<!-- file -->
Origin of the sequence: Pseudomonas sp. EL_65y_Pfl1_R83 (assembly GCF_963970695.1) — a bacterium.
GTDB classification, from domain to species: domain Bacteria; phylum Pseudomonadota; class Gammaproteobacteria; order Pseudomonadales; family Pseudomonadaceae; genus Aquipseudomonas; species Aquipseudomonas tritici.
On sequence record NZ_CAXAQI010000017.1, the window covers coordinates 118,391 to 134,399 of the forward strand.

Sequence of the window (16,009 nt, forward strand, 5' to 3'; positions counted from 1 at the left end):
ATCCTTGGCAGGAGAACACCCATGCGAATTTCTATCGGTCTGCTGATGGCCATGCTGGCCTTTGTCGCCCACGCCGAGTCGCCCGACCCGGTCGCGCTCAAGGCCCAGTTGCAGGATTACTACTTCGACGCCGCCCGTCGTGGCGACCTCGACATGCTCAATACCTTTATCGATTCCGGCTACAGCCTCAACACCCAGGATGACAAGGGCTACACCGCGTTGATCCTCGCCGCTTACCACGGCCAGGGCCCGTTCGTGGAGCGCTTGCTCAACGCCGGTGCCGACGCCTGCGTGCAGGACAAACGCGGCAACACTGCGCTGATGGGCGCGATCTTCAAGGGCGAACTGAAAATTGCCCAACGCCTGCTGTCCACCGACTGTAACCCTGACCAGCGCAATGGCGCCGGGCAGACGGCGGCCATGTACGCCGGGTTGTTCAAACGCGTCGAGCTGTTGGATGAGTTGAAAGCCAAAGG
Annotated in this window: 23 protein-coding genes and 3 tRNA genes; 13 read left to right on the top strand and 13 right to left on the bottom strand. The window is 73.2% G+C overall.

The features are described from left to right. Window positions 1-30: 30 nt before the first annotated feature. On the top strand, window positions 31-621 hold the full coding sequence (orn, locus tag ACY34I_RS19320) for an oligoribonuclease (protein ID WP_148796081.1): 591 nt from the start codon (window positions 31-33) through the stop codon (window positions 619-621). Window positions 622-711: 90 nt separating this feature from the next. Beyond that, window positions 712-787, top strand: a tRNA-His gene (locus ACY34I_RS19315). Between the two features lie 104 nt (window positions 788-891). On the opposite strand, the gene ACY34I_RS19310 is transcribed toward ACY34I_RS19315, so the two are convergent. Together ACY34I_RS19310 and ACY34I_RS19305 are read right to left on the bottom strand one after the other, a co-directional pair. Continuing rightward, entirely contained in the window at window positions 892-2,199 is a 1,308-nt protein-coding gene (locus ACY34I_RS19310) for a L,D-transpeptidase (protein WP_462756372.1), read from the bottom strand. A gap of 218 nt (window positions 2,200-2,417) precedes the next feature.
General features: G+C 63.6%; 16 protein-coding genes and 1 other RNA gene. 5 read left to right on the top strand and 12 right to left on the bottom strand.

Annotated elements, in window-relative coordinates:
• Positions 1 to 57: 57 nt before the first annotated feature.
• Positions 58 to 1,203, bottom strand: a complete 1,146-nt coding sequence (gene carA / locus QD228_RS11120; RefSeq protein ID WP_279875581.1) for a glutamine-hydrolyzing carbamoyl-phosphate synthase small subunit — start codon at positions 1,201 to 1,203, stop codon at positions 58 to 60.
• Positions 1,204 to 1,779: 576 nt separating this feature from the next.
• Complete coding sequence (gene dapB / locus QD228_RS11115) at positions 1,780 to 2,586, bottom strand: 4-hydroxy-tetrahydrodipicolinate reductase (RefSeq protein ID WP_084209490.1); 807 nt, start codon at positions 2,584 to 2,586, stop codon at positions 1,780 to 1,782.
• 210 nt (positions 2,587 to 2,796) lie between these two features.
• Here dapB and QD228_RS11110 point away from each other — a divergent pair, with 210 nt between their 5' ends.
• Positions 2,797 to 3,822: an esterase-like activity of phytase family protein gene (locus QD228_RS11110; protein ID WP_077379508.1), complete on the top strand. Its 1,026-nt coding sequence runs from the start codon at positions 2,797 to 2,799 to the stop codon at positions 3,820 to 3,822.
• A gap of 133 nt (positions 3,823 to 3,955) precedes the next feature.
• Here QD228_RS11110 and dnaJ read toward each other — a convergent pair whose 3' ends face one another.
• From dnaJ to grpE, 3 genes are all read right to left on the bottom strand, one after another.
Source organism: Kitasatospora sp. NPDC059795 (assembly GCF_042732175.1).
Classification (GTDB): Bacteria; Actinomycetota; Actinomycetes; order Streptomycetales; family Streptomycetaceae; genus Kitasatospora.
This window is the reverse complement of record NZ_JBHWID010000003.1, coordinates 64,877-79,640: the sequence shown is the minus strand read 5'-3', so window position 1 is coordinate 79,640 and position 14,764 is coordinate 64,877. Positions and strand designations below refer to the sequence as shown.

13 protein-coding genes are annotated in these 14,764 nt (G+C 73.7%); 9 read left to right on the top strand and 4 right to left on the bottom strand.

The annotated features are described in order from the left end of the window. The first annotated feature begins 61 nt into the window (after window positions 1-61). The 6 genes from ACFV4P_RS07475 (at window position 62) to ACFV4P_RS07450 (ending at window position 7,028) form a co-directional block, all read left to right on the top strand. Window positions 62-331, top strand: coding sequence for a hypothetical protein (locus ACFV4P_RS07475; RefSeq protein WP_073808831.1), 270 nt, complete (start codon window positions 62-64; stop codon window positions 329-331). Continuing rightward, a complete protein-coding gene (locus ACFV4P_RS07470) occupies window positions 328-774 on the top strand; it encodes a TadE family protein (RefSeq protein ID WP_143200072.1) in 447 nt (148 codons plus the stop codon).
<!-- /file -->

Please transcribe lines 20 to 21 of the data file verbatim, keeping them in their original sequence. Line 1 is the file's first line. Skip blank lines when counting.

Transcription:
Source organism: Kitasatospora sp. NPDC059795 (assembly GCF_042732175.1).
Classification (GTDB): Bacteria; Actinomycetota; Actinomycetes; order Streptomycetales; family Streptomycetaceae; genus Kitasatospora.